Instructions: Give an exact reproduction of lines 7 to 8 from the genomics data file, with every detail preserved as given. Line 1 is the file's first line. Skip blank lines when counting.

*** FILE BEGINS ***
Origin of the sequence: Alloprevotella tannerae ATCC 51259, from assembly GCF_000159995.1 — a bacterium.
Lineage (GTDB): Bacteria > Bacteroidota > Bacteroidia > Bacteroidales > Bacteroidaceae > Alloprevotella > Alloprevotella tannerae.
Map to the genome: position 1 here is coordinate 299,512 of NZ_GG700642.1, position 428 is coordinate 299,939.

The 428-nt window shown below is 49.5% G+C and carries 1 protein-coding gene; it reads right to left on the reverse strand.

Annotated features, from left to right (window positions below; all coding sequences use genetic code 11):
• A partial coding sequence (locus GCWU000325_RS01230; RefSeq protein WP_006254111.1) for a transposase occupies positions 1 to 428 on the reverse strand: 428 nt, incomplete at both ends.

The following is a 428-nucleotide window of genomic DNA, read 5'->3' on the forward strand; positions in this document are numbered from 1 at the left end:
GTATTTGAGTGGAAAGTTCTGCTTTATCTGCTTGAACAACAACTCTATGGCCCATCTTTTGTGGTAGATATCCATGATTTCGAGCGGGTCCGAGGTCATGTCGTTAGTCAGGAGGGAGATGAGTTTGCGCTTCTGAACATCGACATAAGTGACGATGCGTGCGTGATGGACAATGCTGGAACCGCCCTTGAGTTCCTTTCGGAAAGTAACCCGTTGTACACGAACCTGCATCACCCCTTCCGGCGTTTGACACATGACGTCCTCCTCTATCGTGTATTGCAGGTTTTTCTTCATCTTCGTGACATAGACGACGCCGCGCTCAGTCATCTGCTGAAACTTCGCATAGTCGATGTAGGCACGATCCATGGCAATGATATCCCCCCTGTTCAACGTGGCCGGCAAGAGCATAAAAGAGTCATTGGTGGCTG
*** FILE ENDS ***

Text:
The following is a 428-nucleotide window of genomic DNA, read 5'->3' on the forward strand; positions in this document are numbered from 1 at the left end:
GTATTTGAGTGGAAAGTTCTGCTTTATCTGCTTGAACAACAACTCTATGGCCCATCTTTTGTGGTAGATATCCATGATTTCGAGCGGGTCCGAGGTCATGTCGTTAGTCAGGAGGGAGATGAGTTTGCGCTTCTGAACATCGACATAAGTGACGATGCGTGCGTGATGGACAATGCTGGAACCGCCCTTGAGTTCCTTTCGGAAAGTAACCCGTTGTACACGAACCTGCATCACCCCTTCCGGCGTTTGACACATGACGTCCTCCTCTATCGTGTATTGCAGGTTTTTCTTCATCTTCGTGACATAGACGACGCCGCGCTCAGTCATCTGCTGAAACTTCGCATAGTCGATGTAGGCACGATCCATGGCAATGATATCCCCCCTGTTCAACGTGGCCGGCAAGAGCATAAAAGAGTCATTGGTGGCTG